I also emailed all of the missionaries in our ward that are out serving and have asked them for advice on what they would tell the Primary children today. I printed out the emails they sent back, and will share some of their messages from there, too. 

Wednesday, August 24, 2016

August Week 4: Reading, watching, and listening to wholesome things keeps my mind clean.

This is my general lesson plan so far for August Week 4: Reading, watching, and listening to wholesome things keeps my mind clean.


Attention Activity + Review:
Last week, one of the things that Sister B talked about was the Word of Wisdom. Both are things that are good for our bodies. She said that the Lord made us promise, that if we eat things that are good for our body the Lord has promised us that we will walk and not be weary, run and not be faint. (D&C 89:20).

Q: Can anyone tell me what that means, that we will "walk and not be weary, run and not be faint?"

She also talked about how the food we eat makes our brains healthy, too. Today, I want to talk about something else that makes our minds strong.

It has to do with these three things: (make the motions suggested in the lesson for reading, watching, listening). Then, ask the children to raise their hand and identify the motions as I go through them again. Have them do them with me. (At least in Junior.)

1. Do one motion at a time, and then have them guess after each motion.
2. Have them copy you with the motions.

Okay, remember those four things I shared. And then I'm going to share this picture with you. Take a good look.

This is where I show them a picture of the Savior with children, as recommended in the lesson here:

"Show the children a picture of Jesus Christ with children, and ask them to look at it for a few seconds. Cover the picture and ask the children to tell you details they remember about it. Help the children understand that we remember the things we see. Explain that when we fill our minds with good things we also think of good things."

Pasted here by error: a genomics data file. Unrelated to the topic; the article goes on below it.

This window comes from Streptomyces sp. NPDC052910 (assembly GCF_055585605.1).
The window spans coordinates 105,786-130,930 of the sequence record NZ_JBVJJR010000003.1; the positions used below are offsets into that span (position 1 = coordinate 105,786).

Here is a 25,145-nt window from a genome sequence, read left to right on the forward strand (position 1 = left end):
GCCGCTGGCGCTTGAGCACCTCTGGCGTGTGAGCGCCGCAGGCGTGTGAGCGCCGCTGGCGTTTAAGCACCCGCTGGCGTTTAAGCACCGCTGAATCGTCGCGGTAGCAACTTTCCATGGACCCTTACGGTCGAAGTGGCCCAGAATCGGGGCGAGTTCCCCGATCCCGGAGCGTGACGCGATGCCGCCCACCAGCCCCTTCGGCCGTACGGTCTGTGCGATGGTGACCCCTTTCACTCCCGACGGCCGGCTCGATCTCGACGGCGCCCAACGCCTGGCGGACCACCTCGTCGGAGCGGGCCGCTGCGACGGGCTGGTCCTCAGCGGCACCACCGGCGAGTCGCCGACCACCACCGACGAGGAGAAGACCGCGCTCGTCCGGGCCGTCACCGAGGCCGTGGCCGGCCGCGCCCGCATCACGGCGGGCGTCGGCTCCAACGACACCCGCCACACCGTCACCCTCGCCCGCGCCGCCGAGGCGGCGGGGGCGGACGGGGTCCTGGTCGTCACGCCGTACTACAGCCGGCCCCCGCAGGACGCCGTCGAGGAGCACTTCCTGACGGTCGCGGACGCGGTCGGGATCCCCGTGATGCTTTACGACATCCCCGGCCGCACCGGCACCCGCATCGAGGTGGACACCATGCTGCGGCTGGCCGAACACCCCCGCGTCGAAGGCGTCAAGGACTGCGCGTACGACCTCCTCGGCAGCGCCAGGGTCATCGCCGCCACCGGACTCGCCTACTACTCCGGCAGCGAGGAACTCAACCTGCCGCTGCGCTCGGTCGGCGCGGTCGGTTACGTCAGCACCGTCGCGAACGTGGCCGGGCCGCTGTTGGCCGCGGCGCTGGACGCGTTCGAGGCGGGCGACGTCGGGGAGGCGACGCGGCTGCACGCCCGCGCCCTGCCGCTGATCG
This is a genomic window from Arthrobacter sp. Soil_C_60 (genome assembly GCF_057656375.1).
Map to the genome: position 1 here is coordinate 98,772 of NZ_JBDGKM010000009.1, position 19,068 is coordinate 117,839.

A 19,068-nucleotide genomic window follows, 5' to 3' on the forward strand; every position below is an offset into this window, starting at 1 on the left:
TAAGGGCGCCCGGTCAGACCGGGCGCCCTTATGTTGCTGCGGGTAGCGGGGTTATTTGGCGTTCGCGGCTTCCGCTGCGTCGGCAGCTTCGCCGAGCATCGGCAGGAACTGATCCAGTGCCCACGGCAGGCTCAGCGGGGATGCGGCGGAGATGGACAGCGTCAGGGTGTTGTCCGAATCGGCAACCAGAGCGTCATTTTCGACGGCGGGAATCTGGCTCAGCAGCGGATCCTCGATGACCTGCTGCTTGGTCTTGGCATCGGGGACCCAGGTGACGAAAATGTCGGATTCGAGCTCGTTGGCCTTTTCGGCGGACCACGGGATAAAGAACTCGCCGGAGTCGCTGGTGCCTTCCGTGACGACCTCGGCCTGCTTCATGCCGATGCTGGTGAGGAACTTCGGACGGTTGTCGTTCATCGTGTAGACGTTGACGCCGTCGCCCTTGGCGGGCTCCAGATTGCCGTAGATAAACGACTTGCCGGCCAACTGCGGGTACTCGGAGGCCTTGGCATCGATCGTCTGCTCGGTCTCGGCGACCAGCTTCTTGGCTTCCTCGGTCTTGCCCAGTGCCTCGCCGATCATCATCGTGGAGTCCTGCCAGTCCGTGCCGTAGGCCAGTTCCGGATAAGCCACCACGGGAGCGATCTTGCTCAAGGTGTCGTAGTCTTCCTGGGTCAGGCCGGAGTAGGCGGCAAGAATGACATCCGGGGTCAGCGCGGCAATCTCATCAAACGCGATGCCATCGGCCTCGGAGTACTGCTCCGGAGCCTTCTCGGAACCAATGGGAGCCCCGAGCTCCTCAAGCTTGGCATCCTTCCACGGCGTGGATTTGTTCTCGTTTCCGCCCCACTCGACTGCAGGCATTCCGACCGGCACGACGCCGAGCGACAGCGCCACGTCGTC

Our mind remembers things, so it's important to fill our minds with good things. Also

Doctrine:
Doctrine and Covenants 130:18
18 Whatever principle of intelligence we attain unto in this life, it will rise with us in the resurrection.

Q: Can anyone tell me what the scripture means?
When we fill our minds with good things, it helps us to remember the Savior here on earth, but it also prepares us to return to be with him.

If you think you can recite the Thirteen Article of Faith, raise your hand.

 13 We believe in being honest, true, chastebenevolent, virtuous, and in doing good to all men; indeed, we may say that we follow the admonition of Paul—We believe all things, we hope all things, we have endured many things, and hope to be able to endure all things. If there is anything virtuouslovely, or of good report or praiseworthy, we seek after these things.

Application:
Let me give you an example. One of the reasons we spend a lot of time every Sunday singing with Sister O. is that the music we sing fills our mind with wholesome things that teach us and help us remember Jesus Christ. Sister O. has been helping you practice the songs with this Olympics theme but do you know, it really is like the Olympics because you are strengthening your mind.

To show you how wholesome music helps you to learn and fill your mind with good things, I have a little game today. I have a bunch of questions here, but I also have a hint of how to get the answer. Just like in Heaven, everyone here is on the same team. We're just trying to get from here to here:
I'll draw a little board on the chalkboard with earth as the starting point and the clouds/Heaven as the destination. I'll use a magnet to move along the board, and let the children move the magnet to the next step.

I'm thinking of making these questions into nice game cards that the children can come to the front and choose. I have a fabric square with pockets in it, and might just put each question in each pocket so the kids can come up and choose the question from the pocket - or some other fun way to deliver the questions and answers.

Game card questions and answers:
Q: When Sister S. plays these notes, what words come to your mind? (Play the first four measures of page 26 of the Children's Songbook (which is "Reverently, Quietly")
A: "Reverently, quietly, lovingly we think of thee;"

Q: Name four things that the Holy Ghost does for us. Four of these things are listed in the third verse of "If I Listen with My Heart."
Hint: The song starts, "I feel the Holy Spirit as He ..."
A: "teaches truth and right. He comforts me in times of needs; He testifies of Christ."

Q: Your life is a gift. Your life has a plan. What was it? The answer is in "I Will Follow God's Plan.
Hint: "It starts with, "My choice was ..."
A: "to come to this lovely home on earth And seek for God's light to direct me from birth."

Q: Our prophet teaches us to be true. When he says to be true, he means, that at work or at play, in darkness or light, we should be true, be true, and what?
A: "Stand for the right."

Q: In which waters was Jesus baptized?
Hint: "It's the beginning of 'This is My Beloved Son," that starts "Jesus entered ..."
A: "Jordan's water"

Q: When Jesus was baptized by John the Baptist, God the Father spoke from heaven. What did he say?
Hint: It's the part of 'This is My Beloved Son," that says, "God the Father spoke from heaven; This is ...."
A: "My beloved son"

Q: The temple is a holy place. What is one special thing we can do in the temple because a family is forever?